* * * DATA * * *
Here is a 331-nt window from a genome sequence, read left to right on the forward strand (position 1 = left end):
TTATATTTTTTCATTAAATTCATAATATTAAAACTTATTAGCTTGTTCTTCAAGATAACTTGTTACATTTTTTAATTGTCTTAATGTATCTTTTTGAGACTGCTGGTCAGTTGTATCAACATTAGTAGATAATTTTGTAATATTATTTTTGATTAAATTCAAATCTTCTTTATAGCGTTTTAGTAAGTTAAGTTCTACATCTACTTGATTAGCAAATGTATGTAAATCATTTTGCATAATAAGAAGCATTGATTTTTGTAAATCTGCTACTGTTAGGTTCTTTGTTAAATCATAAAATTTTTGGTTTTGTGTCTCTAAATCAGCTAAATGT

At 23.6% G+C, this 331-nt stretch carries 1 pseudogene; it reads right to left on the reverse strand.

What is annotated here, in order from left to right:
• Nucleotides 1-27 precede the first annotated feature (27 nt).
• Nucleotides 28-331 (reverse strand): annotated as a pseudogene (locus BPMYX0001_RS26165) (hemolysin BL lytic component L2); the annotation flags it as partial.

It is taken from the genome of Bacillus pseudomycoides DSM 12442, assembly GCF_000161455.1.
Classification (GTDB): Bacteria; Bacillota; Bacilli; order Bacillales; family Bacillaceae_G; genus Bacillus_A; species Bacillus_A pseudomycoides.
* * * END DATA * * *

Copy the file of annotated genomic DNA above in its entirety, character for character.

Here is a 331-nt window from a genome sequence, read left to right on the forward strand (position 1 = left end):
TTATATTTTTTCATTAAATTCATAATATTAAAACTTATTAGCTTGTTCTTCAAGATAACTTGTTACATTTTTTAATTGTCTTAATGTATCTTTTTGAGACTGCTGGTCAGTTGTATCAACATTAGTAGATAATTTTGTAATATTATTTTTGATTAAATTCAAATCTTCTTTATAGCGTTTTAGTAAGTTAAGTTCTACATCTACTTGATTAGCAAATGTATGTAAATCATTTTGCATAATAAGAAGCATTGATTTTTGTAAATCTGCTACTGTTAGGTTCTTTGTTAAATCATAAAATTTTTGGTTTTGTGTCTCTAAATCAGCTAAATGT

At 23.6% G+C, this 331-nt stretch carries 1 pseudogene; it reads right to left on the reverse strand.

What is annotated here, in order from left to right:
• Nucleotides 1-27 precede the first annotated feature (27 nt).
• Nucleotides 28-331 (reverse strand): annotated as a pseudogene (locus BPMYX0001_RS26165) (hemolysin BL lytic component L2); the annotation flags it as partial.

It is taken from the genome of Bacillus pseudomycoides DSM 12442, assembly GCF_000161455.1.
Classification (GTDB): Bacteria; Bacillota; Bacilli; order Bacillales; family Bacillaceae_G; genus Bacillus_A; species Bacillus_A pseudomycoides.